The FTSE 100 fell today as the UK added Spain back onto its quarantine list, but US stocks rose as investors pegged their hopes on the likelihood of more stimulus.
The UK’s blue-chip index was down 0.2 per cent at 6,110 points in afternoon trading. The FTSE 250 was 0.6 per cent lower.
On Wall Street, the S&P 500 was up 0.5 per cent. The Dow Jones was 0.5 per cent higher and the Nasdaq was up 1.1 per cent.
In Europe, France’s CAC was 0.3 per cent lower and the continent-wide Stoxx 600 had also slipped 0.3 per cent. Germany’s Dax was up 0.2 per cent, however.
The mixed trading on the stock markets came as gold hit an all-time high.
Economic worries, the prospect of more stimulus and record low bond yields sent investors flocking towards the yellow metal. The dollar hit a two-year low.
FTSE 100 aviation and tourism shares hit
Investor nerves have been tested by new outbreaks of coronavirus. The UK this weekend said it would impose a quarantine on all travellers returning from Spain, which has seen a surge in cases.
The news caused traders to ditch aviation and tourism companies, which they fear could be hit by more quarantines.
British Airways owner IAG was the biggest faller on the FTSE 100, its shares tumbling eight per cent.
Shares in jet engine-maker Rolls Royce dropped four per cent. Intercontinental Hotels also fell four per cent.
Although it is now out of the FTSE 100, Easyjet plunged nine per cent. Tui, which also fell out of the index, dropped 12 per cent. Cruise line Carnival’s shares slumped eight per cent.
“Airlines desperately need a smooth summer as they bid to stabilise their balance sheet after months of losses,” said Joshua Mahony, senior market analyst at trading platform IG.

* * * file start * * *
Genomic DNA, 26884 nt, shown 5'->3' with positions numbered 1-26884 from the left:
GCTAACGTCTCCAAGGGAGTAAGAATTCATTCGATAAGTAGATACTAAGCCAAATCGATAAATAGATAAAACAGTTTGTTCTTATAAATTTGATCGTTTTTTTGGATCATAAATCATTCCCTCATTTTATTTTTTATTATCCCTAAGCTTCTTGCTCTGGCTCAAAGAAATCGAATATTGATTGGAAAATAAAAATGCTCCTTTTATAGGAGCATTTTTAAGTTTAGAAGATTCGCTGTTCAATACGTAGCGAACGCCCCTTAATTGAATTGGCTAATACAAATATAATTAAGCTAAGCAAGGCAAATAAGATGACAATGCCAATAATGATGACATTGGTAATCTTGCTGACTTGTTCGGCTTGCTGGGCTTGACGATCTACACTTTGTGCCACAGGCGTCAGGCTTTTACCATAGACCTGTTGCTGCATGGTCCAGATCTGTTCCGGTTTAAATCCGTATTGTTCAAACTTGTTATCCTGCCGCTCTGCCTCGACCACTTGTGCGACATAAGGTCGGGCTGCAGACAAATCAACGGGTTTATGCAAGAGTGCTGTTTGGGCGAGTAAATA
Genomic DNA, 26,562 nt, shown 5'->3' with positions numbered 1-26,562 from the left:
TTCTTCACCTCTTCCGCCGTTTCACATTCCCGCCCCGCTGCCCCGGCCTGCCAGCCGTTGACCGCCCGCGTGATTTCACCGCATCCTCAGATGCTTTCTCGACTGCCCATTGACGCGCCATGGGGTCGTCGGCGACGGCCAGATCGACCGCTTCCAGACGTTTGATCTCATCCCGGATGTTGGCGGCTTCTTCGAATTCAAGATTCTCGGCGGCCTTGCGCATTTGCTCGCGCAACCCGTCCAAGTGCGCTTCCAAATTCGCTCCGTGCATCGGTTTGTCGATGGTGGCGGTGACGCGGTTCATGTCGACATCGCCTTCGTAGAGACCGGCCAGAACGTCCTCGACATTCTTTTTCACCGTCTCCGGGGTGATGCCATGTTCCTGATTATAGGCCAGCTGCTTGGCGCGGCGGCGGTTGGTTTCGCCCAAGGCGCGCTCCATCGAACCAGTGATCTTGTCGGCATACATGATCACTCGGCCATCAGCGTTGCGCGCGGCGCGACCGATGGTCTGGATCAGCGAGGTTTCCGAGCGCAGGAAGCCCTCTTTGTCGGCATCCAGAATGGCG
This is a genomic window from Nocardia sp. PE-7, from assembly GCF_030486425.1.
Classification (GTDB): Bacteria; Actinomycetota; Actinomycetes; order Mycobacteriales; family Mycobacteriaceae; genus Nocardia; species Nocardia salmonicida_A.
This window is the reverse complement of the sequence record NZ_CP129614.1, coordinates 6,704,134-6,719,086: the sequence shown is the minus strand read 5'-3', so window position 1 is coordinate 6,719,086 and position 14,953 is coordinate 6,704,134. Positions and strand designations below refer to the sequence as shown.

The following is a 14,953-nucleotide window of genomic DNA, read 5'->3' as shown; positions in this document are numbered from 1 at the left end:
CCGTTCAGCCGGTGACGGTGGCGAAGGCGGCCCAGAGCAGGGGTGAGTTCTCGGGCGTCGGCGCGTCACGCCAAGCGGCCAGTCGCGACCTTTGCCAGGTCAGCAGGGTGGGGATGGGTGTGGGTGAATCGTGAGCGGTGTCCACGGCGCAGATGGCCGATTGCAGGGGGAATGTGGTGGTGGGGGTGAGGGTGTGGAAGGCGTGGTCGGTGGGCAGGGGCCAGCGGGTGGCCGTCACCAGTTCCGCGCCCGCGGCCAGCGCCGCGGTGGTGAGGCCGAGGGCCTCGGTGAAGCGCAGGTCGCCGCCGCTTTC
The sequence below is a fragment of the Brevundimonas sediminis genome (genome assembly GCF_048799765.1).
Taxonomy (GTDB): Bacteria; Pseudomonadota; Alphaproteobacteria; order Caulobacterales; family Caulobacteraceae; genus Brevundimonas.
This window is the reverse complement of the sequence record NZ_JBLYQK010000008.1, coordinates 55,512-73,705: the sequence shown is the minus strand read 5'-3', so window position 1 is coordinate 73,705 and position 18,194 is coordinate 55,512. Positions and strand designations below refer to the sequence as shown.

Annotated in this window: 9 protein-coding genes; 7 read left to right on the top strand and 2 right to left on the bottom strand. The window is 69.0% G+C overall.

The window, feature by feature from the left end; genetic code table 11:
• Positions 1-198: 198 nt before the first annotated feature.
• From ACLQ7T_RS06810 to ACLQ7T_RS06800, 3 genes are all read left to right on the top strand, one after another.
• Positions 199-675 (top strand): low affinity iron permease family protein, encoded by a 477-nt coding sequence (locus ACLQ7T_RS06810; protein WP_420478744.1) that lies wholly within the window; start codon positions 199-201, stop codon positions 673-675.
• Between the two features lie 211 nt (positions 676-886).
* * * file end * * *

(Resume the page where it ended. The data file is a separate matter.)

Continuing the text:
Yet he added: “This Spanish quarantine announcement is unlikely to be the last of its kind.” He said that “outbreaks throughout Europe [are] likely to provide a stop-start summer for airlines”.
Gold hits all-time high
Gold rose to a record high of as much as $1,944 per ounce as doubts set in about the global economic recovery and markets like the FTSE 100 fell.
It was trading two per cent higher this afternoon at $1,940 an ounce.
Fiona Cincotta, market analyst at City Index, said that “safe haven flows, a weaker US dollar, central bank stimulus and the prospect of additional US fiscal stimulus” were all helping gold.
The yellow metal is seen as a store of value in times of uncertainty. It is also viewed as a hedge against currency debasement and inflation as government’s try to stimulate their economies.
Read more: Why the US dollar’s days might be numbered
Fears over rising coronavirus cases in the US pushed the dollar to a two-year low. It fell 0.8 per cent on an index against other currencies to its lowest level since the summer of 2018.
The euro continued its stellar rise, however, and is currently trading at its highest level since the autumn of 2018. It was up one per cent this afternoon to $1.176.
US stocks climb despite China tensions
US stock markets chose to focus on the prospect of at least $1 trillion (£780bn) of stimulus being agreed by congress and the administration of President Donald Trump this week.
Republicans and Democrats are currently haggling between themselves and with each other over the deal.
The rise in stocks came despite US-China tensions continuing over the weekend, with the US lowering its flag over its consulate in Chengdu.
Beijing had forced Washington to close its outpost in retaliation for the closure of the Chinese consulate in Texas, Houston.
Meanwhile, Florida’s total number of reported coronavirus cases passed those of New York, a former flashpoint. China saw its highest number of domestic cases since mid-March.
Edward Moya, senior market analyst at currency firm Oanda, said: “US stocks are rebounding as investors shrug off virus worries and remain focused with the prospect of at least a $1 trillion fiscal stimulus deal this week.”
He also said there are “high hopes the US Federal Reserve will show they will provide longer-run accommodation”.